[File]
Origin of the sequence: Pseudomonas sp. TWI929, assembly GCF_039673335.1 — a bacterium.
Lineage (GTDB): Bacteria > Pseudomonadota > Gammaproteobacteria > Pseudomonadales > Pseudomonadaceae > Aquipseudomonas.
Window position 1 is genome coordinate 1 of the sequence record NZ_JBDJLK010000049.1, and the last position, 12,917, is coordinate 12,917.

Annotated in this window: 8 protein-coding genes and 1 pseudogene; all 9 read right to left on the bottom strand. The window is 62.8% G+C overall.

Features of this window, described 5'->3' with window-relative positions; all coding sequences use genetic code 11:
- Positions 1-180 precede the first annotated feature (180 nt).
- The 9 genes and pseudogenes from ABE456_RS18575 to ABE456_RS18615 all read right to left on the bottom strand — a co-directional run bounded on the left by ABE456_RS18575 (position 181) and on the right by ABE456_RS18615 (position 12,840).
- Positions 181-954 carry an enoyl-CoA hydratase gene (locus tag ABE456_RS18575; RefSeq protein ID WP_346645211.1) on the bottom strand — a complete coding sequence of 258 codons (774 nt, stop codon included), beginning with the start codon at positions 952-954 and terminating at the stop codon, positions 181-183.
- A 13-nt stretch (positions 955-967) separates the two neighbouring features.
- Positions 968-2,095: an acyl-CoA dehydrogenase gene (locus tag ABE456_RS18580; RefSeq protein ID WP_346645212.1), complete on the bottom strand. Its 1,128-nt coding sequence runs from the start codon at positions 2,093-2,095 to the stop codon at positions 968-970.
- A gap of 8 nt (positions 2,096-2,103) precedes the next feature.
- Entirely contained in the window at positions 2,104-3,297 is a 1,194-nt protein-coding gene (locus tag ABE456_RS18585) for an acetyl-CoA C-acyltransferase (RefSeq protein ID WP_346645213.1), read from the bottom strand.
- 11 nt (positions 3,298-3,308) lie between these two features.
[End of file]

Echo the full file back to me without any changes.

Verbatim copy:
Origin of the sequence: Pseudomonas sp. TWI929, assembly GCF_039673335.1 — a bacterium.
Lineage (GTDB): Bacteria > Pseudomonadota > Gammaproteobacteria > Pseudomonadales > Pseudomonadaceae > Aquipseudomonas.
Window position 1 is genome coordinate 1 of the sequence record NZ_JBDJLK010000049.1, and the last position, 12,917, is coordinate 12,917.

Annotated in this window: 8 protein-coding genes and 1 pseudogene; all 9 read right to left on the bottom strand. The window is 62.8% G+C overall.

Features of this window, described 5'->3' with window-relative positions; all coding sequences use genetic code 11:
- Positions 1-180 precede the first annotated feature (180 nt).
- The 9 genes and pseudogenes from ABE456_RS18575 to ABE456_RS18615 all read right to left on the bottom strand — a co-directional run bounded on the left by ABE456_RS18575 (position 181) and on the right by ABE456_RS18615 (position 12,840).
- Positions 181-954 carry an enoyl-CoA hydratase gene (locus tag ABE456_RS18575; RefSeq protein ID WP_346645211.1) on the bottom strand — a complete coding sequence of 258 codons (774 nt, stop codon included), beginning with the start codon at positions 952-954 and terminating at the stop codon, positions 181-183.
- A 13-nt stretch (positions 955-967) separates the two neighbouring features.
- Positions 968-2,095: an acyl-CoA dehydrogenase gene (locus tag ABE456_RS18580; RefSeq protein ID WP_346645212.1), complete on the bottom strand. Its 1,128-nt coding sequence runs from the start codon at positions 2,093-2,095 to the stop codon at positions 968-970.
- A gap of 8 nt (positions 2,096-2,103) precedes the next feature.
- Entirely contained in the window at positions 2,104-3,297 is a 1,194-nt protein-coding gene (locus tag ABE456_RS18585) for an acetyl-CoA C-acyltransferase (RefSeq protein ID WP_346645213.1), read from the bottom strand.
- 11 nt (positions 3,298-3,308) lie between these two features.